Managing Multi-Cultural Call Centers
08 / Jul / 2013
By Jordan Linford
Walking the main hallway at the Focus headquarters office just off of the front entrance, a visitor or anyone interested, would be able to readily see the vast artifacts that seem to line the counter space there. Upon closer examination one will notice a Guatemalan school in a photo or an African village and even some figurines, art from children in a distant land saying Thank You for the random acts of kindness that were afforded to them from donations or support from Focus community. This isn’t an area one would come to taut the efforts of any single individual. It is a sacred place where any guest of an employee could see what our culture is really all about: service to others.
In 2006 Focus Services initiated their first international call center on the Philippine island of Negros in the city of Bacolod. In setting up this call center we came to learn that the culture of this specific center differentiated greatly from the call centers in Utah, Illinois and Iowa. Their ideals, values, and basic work environment wasn’t what we as a western organization entirely understood at first, yet we came to love and adopt quickly some of the aspects of their center because that’s what mattered to the employees and their families there. It soon became apparent that as a company we had a greater responsibility to the community of Bacolod than we had earlier anticipated.
How then, as a company is it possible to integrate a western ideology without losing or diminishing the values and needs of an entirely different culture of people? Focus Services has been successful in this aspect by closely examining the specific needs of its agents and their families while at the same time educating them on aspects of other cultures around the world.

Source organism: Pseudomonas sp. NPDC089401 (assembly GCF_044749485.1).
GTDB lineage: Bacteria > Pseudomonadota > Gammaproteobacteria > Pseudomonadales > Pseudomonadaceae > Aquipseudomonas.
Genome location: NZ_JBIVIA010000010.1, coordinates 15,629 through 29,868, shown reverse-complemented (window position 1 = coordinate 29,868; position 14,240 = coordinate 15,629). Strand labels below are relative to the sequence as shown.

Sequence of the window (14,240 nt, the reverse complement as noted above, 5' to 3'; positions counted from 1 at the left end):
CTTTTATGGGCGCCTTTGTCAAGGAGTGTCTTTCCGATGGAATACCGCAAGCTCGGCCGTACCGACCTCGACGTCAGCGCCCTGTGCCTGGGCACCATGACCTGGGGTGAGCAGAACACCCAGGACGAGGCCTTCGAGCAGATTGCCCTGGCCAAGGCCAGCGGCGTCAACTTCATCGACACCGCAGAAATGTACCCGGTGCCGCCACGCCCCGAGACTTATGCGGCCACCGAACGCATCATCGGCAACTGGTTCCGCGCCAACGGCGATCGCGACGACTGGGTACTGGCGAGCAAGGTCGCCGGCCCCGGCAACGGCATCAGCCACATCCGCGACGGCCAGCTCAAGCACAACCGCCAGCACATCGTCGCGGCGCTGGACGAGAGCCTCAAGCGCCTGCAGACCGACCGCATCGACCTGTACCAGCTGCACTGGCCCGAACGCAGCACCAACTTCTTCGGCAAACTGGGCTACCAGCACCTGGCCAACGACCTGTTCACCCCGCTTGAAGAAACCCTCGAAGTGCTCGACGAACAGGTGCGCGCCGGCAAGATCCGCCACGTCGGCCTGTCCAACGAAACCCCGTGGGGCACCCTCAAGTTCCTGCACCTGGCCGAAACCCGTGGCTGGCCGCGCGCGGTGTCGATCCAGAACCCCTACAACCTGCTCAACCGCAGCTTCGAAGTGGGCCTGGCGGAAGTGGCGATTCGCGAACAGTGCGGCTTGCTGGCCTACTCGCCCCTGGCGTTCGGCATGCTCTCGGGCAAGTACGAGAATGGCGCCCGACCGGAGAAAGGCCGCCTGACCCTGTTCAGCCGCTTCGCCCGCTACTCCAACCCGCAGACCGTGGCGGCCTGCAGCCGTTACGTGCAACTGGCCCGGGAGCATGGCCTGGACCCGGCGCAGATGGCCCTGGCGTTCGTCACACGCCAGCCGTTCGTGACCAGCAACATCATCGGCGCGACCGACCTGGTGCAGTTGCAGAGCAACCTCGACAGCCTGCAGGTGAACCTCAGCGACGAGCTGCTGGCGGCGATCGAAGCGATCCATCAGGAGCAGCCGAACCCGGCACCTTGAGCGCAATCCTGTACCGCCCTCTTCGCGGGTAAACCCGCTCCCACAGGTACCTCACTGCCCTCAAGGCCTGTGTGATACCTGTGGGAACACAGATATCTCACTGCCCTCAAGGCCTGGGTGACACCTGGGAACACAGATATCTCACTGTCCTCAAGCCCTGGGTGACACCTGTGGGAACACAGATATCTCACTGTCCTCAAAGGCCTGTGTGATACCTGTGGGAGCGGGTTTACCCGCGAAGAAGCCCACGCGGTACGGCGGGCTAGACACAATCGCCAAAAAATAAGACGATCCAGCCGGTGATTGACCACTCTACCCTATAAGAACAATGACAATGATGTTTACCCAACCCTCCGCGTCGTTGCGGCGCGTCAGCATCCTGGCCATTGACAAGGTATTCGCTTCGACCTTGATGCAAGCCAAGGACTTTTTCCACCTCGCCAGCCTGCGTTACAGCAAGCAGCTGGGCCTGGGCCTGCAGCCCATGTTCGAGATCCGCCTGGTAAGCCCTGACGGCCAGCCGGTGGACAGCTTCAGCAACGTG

By teaching all of our agents’ companywide about the different countries in which we have centers by leveraging social media platforms such as our newsletter, blog, Facebook page and other outlets, agents have the opportunity to learn about other cultures and activities we as a company sponsor around the world. Agents and management regularly have input and opportunity to serve on Humanitarian missions and service projects which help those in need of our efforts as a company.
By allowing our employees to take part and help in the decision making process of projects such as these we are integrating the education of different cultures and business modules, which in turn aides our employees in understanding the differences between each individual site yet work together to accomplish what needs to be done in each individual location. This approach has proven to be a way for Focus Services to fill the cultural void that exists when new cultures are introduced.
The memorabilia that one can see as they walk into the Focus Services headquarters not only speaks to the wide ranging cultural footprint we have left, but to the individual agent who has contributed to efforts which allow them to reach outside themselves and serve other communities giving each employee a sense of a companywide culture which places great emphasis on the value of service.